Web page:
In January 2020, researchers from the UniversityTufts and the University of Vermont have developed a method to create tiny biological machines from the eggs of the African clawed frog Xenopus laevis. Nicknamed by xenobots in honor of their animal ancestors, these "living" machines could move independently, push objects and even unite in swarms. It is noteworthy that to create them, scientists used an evolutionary algorithm running on a supercomputer. With it, the team was able to test thousands of potential constructs of various cell configurations, so no genetic engineering is needed. But perhaps the most amazing thing is that a year later, the same team released a new version of the xenobots, which are not only faster, stronger and more capable than ever, but even assemble their own bodies from individual cells.
How did xenobots come about?
So, xenobots are synthetic organisms,which are automatically created by computers to perform predetermined tasks and are built by combining various biological tissues. The world first heard about them in early 2020, but due to the discovery of the SARS-CoV-2 coronavirus, the news did not receive due attention at that time. But it was then that the fine line between animal and machine became blurred.
The creation of the first living robots - news fromthe category of science fiction. Judge for yourself - these tiny machines could perform many tasks and actions, including moving themselves and other objects around and demonstrating collective behavior as part of a swarm of such robots (which is an incredibly difficult task).
Today, the creation of a mechanism that performs tasksdriven by artificial intelligence is nothing new. In addition, scientists have long learned to rebuild existing organisms, changing their characteristics, shape or structure. So everything would be very cool, if not for one "but" - all living organisms demonstrate resistance to any outside interference aimed at changing their behavior.
Fortunately, there are embryonic cellswhich have truly amazing properties: they are capable of self-organization, tissue regeneration and development processes (depending on the situation). Competent manipulation of embryonic cells can help scientists create new life forms - no matter how amazing it may seem to us.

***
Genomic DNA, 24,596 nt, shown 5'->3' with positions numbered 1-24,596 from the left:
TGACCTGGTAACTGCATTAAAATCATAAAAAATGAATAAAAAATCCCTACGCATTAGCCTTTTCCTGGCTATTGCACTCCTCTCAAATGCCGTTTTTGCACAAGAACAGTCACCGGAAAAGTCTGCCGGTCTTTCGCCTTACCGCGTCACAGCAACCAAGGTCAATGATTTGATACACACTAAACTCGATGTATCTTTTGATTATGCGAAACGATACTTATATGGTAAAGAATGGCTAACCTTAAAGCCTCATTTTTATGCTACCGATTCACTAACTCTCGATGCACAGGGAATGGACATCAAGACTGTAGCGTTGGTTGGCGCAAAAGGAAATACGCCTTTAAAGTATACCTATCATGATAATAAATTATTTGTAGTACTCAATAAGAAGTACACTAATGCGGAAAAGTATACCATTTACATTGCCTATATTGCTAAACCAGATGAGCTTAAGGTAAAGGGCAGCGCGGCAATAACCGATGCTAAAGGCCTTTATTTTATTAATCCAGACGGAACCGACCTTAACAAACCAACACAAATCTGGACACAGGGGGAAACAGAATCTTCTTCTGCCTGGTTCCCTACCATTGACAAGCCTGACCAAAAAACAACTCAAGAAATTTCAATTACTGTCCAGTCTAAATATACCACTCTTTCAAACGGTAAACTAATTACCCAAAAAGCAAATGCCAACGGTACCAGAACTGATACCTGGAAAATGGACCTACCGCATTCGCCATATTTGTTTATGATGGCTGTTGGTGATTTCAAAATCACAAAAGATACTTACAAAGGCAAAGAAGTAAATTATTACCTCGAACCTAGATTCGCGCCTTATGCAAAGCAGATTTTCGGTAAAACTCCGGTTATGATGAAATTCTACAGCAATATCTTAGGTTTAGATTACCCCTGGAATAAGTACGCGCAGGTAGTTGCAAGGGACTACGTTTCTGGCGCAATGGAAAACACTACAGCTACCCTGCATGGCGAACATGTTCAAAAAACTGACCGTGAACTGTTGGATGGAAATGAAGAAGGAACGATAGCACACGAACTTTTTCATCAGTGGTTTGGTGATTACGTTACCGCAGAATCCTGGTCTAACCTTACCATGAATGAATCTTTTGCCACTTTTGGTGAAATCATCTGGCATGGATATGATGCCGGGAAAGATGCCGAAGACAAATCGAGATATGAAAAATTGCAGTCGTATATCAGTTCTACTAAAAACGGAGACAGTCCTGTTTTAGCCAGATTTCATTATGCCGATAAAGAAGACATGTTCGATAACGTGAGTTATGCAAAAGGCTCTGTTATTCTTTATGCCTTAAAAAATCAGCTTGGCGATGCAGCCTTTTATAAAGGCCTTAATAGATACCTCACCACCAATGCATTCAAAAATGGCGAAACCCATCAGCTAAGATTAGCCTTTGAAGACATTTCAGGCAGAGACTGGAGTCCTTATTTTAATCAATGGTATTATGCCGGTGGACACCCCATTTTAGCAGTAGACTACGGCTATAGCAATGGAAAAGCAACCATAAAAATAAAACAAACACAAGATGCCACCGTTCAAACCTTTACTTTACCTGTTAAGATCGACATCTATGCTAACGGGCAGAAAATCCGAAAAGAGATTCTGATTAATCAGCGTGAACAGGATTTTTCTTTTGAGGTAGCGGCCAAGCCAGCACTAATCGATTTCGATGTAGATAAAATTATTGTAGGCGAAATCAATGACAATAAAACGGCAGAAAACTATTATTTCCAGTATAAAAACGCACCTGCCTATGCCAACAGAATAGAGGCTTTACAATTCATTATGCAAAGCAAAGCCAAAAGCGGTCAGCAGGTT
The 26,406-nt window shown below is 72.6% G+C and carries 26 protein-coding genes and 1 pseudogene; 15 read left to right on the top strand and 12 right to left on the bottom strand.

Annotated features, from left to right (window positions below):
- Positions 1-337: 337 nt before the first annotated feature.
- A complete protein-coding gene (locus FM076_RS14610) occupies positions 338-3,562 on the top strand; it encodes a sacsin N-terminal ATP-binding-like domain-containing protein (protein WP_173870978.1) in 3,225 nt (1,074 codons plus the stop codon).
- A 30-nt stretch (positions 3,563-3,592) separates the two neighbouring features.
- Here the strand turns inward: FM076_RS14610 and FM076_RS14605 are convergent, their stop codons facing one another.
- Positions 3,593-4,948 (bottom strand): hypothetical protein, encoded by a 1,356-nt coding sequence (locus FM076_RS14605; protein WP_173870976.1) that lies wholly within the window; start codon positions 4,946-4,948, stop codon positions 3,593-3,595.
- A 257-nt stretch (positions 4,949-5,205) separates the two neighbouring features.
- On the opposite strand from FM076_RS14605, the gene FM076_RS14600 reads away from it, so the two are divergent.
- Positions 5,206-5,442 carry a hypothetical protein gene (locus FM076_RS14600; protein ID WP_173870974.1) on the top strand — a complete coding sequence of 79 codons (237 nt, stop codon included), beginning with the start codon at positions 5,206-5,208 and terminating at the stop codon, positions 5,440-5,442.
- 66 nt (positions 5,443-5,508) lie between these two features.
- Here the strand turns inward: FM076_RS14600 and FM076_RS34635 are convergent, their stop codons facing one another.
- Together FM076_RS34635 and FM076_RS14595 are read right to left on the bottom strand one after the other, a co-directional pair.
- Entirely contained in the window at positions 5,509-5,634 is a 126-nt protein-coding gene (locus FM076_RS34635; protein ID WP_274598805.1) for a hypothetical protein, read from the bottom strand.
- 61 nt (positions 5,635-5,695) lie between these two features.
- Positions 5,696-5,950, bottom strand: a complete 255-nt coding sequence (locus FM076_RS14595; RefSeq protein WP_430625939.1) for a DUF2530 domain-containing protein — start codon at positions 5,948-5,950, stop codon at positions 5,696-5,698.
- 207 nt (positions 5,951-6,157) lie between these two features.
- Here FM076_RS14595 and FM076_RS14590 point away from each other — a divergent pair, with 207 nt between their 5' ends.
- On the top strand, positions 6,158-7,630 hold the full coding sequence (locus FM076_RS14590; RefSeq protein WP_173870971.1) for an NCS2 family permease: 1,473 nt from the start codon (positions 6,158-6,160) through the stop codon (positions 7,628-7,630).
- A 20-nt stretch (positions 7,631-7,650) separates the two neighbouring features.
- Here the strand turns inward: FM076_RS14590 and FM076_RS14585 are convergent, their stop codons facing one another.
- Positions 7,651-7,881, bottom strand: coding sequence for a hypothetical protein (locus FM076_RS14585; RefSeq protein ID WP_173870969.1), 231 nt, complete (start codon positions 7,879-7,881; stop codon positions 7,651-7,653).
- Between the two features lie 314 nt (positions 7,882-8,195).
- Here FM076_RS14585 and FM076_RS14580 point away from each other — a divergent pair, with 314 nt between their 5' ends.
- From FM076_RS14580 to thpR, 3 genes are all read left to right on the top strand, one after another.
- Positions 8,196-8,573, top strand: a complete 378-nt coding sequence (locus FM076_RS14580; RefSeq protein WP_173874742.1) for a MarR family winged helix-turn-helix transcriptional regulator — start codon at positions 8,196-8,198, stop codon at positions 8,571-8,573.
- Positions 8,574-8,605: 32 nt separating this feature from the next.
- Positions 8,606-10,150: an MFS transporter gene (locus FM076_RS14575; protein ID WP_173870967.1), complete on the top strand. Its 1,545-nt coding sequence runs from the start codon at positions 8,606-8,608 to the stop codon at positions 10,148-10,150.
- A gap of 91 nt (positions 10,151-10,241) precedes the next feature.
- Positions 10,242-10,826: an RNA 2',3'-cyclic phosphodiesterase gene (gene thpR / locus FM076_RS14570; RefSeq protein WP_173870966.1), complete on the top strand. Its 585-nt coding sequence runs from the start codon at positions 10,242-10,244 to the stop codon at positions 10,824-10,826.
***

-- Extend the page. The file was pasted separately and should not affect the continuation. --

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As the authors of the study published injournal Science Robotics, to create xenobots, they took stem cells from frog embryos and allowed them to grow into clusters of several thousand cells, called spheroids... Within a few days, the stem cells developed into skin cells covered with small hair-like projections called cilia that wriggle back and forth.
Typically these structures are used tospreading mucus over the frog's skin. But apart from their usual context, they have taken on a function more similar to that found in microorganisms that use cilia to move, acting like tiny paddles.
“We are seeing remarkable plasticitycellular collectives that build a rudimentary new "body". It is very different from their standard - in this case frogs - despite the presence of a completely normal genome, "- the authors of the work write in a press release of the study.
The researchers note that this process is notdiffers from the usual way of creating a robot, it is just that biological tissue is used to create it. "In a sense, xenobots are designed in the same way as ordinary robots, only we use cells and tissues, and not artificial components, to build a shape and create predictable behavior," the authors of the scientific work write.
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So how to build each individual xenobotBy hand, obviously tedious, the team devised a new approach that works from the bottom up, forcing the xenobots to self-assemble their bodies from individual cells. This approach is more scalable, and the new xenobots are not only faster, live longer, and have rudimentary memory, but they are also better at working together.
And although the form and function of the xenobots has been achievedwithout any genetic engineering, in an additional experiment, the team injected them with RNA, which made them produce a fluorescent protein. This, according to scientists, serves as proof that xenobots can possess molecular memory. But why would anyone want to create something like this at all?
First, robots made from stem cellscompletely biodegradable and capable of self-healing in just five minutes (if cut), secondly, they can take advantage of the ability of cells to process all kinds of chemicals. So, xenobots can find use in everything - from therapy to environmental engineering.
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Scientists, in turn, hope to use them,to better understand the processes that allow individual cells to connect and work together. Xenobots can help shed light on how exactly cells - such as those that make up the human body - come together to form a single organism that works as a system.
“From a biological point of view, this approach helpswe need to understand how cells communicate, when they interact with each other during development, and how we can better control these interactions, ”write the creators of the xenobots. As they say, the future is here.